The Sport Utility Vehicle market is seemingly reaching its saturation point. One national consumer automotive publication divides the market into compact, midsize, premium, large and premium large SUV categories. And there’s also the crossover category — SUVs with car-based platforms instead of truck-based platforms.
Add it all up while also considering the various configurations of various manufacturers’ models and there are nearly 90 available SUVs in the United States. The 2007 Cadillac SRX 4-door wagon is listed in the premium midsize SUV category, and it offers an attractive combination of luxury, performance and styling.
My weekly driver was the four-door V6 model (there’s also a V8). The V6 includes a 3.6-liter, 260-horsepower engine and a five-speed automatic transmission. The SRX already had a strong performance reputation, but its interior design and material use were often criticized. This year, the higher-grade materials are featured in its near-complete interior makeover. The console layout and instrumentation panel and overall dash features are more attractive and more functional. Wood accents are used generously.
The SRX has a third seat that’s engaged by the driver. A third seat isn’t available in the Mercedes Benz ML, Infiniti FX or Lexus RX, and that gives the Cadillac the edge with a “true” seven-passenger capacity. When the third seat is folded flush, there’s 32 cubic feet of cargo space. And with the second seating row also folded, there’s a cavernous 70 cubic feet of cargo space.
The rear seat spaciousness further compliments the front-seat roominess. There are premium midsize SUVs with more interior space, but not among the Cadillac’s aforementioned primary competitors.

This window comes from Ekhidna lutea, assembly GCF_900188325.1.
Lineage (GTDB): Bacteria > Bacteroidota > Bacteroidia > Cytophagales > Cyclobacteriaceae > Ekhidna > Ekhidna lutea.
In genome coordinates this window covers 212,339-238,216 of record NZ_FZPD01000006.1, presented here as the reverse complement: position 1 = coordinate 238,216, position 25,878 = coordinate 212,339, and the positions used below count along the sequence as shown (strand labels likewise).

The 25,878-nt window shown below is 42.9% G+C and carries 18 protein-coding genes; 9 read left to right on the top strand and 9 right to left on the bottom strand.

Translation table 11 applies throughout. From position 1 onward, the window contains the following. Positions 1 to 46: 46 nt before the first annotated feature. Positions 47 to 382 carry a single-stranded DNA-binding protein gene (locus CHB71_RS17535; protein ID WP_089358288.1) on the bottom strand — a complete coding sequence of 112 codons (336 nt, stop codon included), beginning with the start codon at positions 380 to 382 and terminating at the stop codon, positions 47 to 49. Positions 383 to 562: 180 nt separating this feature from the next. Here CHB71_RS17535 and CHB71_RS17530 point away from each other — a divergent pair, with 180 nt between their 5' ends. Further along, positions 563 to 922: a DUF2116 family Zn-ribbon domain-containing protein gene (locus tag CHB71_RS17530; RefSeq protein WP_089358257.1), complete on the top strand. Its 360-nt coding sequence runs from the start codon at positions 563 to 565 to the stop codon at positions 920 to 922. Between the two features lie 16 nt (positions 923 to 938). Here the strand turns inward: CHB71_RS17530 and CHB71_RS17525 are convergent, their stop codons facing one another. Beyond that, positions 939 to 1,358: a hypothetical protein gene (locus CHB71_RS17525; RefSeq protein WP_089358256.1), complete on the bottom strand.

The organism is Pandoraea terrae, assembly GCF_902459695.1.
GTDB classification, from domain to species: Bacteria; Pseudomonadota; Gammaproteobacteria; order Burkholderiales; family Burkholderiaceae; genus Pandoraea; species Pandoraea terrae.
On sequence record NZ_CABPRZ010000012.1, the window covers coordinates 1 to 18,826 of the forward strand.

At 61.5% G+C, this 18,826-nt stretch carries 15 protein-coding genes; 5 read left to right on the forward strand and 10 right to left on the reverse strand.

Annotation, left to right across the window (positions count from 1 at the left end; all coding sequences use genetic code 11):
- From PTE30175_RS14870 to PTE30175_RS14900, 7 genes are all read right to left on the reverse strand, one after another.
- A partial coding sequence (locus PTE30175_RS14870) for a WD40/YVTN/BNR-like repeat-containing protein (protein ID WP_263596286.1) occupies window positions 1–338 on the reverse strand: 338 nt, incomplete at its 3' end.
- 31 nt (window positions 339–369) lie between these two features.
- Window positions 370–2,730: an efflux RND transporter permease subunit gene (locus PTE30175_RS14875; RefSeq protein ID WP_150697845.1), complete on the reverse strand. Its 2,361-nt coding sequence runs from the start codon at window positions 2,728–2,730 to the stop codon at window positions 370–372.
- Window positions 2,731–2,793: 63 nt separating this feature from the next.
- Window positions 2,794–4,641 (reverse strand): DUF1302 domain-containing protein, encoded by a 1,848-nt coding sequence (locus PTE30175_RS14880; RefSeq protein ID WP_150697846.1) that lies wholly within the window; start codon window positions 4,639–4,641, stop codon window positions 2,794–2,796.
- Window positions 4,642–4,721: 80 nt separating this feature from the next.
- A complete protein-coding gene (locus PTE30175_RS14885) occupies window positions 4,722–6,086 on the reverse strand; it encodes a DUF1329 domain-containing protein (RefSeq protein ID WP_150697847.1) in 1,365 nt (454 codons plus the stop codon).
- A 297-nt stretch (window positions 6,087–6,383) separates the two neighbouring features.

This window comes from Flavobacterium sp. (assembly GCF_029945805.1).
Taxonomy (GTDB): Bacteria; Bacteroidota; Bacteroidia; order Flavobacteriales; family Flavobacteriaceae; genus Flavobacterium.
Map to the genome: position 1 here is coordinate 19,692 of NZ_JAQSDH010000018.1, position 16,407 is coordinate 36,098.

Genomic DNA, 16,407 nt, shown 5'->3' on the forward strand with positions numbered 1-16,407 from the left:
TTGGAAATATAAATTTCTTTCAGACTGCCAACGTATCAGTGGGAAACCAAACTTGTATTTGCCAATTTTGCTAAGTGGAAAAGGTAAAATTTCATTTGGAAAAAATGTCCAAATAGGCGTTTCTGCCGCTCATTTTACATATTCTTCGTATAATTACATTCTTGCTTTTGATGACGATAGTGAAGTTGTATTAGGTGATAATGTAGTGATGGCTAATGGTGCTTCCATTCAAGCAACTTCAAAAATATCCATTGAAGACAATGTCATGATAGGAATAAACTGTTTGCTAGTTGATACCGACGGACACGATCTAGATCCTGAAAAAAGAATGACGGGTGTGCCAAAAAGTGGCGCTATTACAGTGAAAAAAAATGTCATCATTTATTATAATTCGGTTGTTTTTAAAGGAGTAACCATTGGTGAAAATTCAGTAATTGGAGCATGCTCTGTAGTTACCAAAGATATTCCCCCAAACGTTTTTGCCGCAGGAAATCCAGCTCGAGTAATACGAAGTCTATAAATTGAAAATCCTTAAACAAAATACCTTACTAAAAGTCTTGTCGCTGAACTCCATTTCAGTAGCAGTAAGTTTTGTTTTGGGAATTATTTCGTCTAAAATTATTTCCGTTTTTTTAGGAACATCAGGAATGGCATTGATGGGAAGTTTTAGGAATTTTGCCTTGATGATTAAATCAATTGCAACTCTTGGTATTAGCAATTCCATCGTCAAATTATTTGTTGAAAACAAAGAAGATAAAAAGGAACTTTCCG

Driving the SRX is nothing short of delightful. It offers the usual comfortable, confident Cadillac ride, particularly with the SUV’s adaptive suspension]]> system called Magnetic Ride Control, a $1,650 option. Introduced in the 2002 Cadillac Seville, the independent suspension system uses sensors to near instantaneously reduce driving noise, vibration and harshness.
The SRX offers appreciable acceleration and steady power throughout various speed ranges. But it’s particularly impressive cruising along the freeway with authority. Front seat occupants have an elevated seating position, and the vehicle offers superior road vision.
The SRX base price is slightly under $37,000, but that’s where the Cadillac’s one issue commences. It has a long list of standard features, but to appreciate many of the vehicle’s available niceties — independent rear air conditioning to the Bose cabin surround audio system — requires the Premium Luxury Collection. It’s a hard-to-pass-up selection. But it’s also a $7,500 option.
Combine the two options with two smaller fee ($150) for the wood-accented steering wheel and the destination fee ($750) and the SRX’s total price is catapulted past $46,000.
A $10,000 increase from the base price is cause for reflection. But the SRX, the smaller, more agile and angularly style sibling of the popular Escalade provides a fine example of how Cadillac has built its longstanding reputation as a luxury vehicle with a justifiable price.
The Weekly Driver: 2007 Cadillac SRX
Safety Features – Dual front side, front side and second-row curtain side airbags.
Fuel Mileage (estimates) – 16 mpg (city), 23 mpg (highway).
Warranty – Bumper to bumper, 4 years/50,000 miles; Powertrain, 5 years/100,000 miles; Corrosion, 6 years/unlimited miles; (24-hour) roadside assistance program, 4 years/50,000 miles.
Base Price – $36,745.00